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Eye (Lond). 2011 Mar;25(3):370-4. doi: 10.1038/eye.2010.211. Epub 2011 Jan 21.

A new ocular trauma score in pediatric penetrating eye injuries.

Author information

1
Ministry of Health, Ankara Diskapi Yildirim Beyazit Training and Research Hospital, Department of Ophthalmology, Ankara, Turkey. druguracar@gmail.com

Abstract

PURPOSE:

To assess the prognostic value of a new ocular trauma score (OTS) in pediatric penetrating injuries.

METHODS:

Children ≤ 15 years of age that presented to the emergency room with penetrating eye injuries between April 2007 and August 2008 were evaluated prospectively. All patients were reviewed on the basis of age, gender, time of injury and how it happened, time of admission, time of surgery, type of penetrating injury, initial and final visual acuity (VA), and concomitant eye pathology. Injuries were classified based on a new OTS, and we assessed the relationship with final VA and the new OTS.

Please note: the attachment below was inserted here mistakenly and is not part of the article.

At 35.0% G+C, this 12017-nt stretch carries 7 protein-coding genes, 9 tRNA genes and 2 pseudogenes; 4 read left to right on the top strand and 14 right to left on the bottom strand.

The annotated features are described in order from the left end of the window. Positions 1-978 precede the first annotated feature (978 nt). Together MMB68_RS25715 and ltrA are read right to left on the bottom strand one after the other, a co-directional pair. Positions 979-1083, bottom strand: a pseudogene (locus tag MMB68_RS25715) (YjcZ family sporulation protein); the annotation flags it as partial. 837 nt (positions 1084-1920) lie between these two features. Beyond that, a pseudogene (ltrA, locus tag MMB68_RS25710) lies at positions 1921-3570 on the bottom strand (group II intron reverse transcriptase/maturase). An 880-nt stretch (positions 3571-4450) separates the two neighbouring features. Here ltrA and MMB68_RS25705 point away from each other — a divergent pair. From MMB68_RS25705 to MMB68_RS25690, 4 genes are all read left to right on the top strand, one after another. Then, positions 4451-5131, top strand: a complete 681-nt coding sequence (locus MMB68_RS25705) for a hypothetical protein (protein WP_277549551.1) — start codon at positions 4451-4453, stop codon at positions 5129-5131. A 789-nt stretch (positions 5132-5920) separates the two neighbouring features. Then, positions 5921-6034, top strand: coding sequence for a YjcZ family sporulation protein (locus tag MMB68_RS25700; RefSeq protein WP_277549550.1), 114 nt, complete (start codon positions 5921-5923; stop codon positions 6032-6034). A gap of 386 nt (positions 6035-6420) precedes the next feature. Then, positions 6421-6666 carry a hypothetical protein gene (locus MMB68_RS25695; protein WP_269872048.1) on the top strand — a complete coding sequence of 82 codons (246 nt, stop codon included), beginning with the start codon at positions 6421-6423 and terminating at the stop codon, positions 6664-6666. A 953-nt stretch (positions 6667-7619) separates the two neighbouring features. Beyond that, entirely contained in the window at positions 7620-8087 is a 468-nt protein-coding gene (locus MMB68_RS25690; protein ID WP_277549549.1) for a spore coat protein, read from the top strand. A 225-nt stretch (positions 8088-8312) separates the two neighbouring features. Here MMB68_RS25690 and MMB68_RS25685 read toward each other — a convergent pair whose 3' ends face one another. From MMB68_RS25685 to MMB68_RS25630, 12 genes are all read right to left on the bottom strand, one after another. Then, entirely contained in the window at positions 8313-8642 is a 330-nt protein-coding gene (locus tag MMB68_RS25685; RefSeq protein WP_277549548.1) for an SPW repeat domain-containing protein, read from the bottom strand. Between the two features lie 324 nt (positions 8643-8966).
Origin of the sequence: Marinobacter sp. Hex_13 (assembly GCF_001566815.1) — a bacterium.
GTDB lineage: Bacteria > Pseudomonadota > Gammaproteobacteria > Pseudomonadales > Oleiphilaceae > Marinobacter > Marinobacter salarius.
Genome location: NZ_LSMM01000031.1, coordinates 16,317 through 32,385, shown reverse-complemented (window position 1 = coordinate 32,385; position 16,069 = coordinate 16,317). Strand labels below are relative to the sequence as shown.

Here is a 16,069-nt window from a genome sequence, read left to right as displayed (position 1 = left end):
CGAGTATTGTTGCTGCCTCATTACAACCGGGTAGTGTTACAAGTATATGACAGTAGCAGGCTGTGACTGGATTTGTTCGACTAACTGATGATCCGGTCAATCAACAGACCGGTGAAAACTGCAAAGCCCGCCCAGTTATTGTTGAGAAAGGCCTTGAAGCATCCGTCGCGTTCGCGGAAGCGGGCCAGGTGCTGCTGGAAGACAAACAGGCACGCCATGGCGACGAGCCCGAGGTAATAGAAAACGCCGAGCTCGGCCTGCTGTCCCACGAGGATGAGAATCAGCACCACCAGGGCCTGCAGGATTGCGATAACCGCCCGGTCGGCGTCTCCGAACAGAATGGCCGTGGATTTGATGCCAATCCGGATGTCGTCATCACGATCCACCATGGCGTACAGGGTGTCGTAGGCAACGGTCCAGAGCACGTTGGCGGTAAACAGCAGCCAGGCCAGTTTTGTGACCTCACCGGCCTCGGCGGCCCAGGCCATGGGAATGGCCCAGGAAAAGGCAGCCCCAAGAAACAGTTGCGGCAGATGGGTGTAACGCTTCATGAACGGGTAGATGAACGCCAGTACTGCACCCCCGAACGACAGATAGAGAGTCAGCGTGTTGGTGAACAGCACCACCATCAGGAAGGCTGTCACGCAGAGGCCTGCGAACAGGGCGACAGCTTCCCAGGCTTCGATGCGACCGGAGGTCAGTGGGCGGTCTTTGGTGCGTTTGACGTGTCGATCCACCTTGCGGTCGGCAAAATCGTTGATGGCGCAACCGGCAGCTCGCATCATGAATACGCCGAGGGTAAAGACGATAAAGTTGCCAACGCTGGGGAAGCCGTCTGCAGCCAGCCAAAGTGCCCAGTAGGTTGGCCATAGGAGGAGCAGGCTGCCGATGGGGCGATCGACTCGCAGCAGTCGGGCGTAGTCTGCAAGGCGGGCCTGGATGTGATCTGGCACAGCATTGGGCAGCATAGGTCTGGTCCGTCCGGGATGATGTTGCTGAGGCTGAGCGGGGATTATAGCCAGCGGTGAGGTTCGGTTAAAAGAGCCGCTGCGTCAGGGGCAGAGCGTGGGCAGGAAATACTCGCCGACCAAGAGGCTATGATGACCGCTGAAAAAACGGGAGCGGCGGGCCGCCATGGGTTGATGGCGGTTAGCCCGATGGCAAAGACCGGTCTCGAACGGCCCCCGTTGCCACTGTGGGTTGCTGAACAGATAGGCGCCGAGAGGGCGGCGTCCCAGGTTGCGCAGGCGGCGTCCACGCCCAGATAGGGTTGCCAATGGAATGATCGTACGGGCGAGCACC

RESULTS:

In total, 30 eyes in 29 patients (41.38% female, 58.62% male) with a mean age of 6.83 ± 4.00 years (range: 1-15 years) were included in the study. Initial VA, which was evaluated in 22 patients, was as follows: no light perception (NLP) in 2 (9.09%) patients, light perception (LP) to hand motion (HM) in 8 (36.36%) patients, counting fingers in 6 (27.27%) patients, 0.1-0.5 in 4 (18.18%) patients, and ≥ 0.6 in 2 (9.09%) patients. Final VA, which was evaluated in 27 patients, was as follows: NLP in 3 (11.11%) patients, LP to HM in 3 (11.11%) patients, counting fingers in 2 (7.41%) patients, 0.1-0.5 in 11 (40.74%) patients, and ≥ 0.6 in 8 (29.63%) patients. The relationship between initial VA and final VA was statistically significant (P < 0.001).

CONCLUSIONS:

The new OTS calculated at initial examination may be of prognostic value in children with penetrating eye injuries.

PMID:
21252953
PMCID:
PMC3178309
DOI:
10.1038/eye.2010.211
[Indexed for MEDLINE]
Free PMC Article

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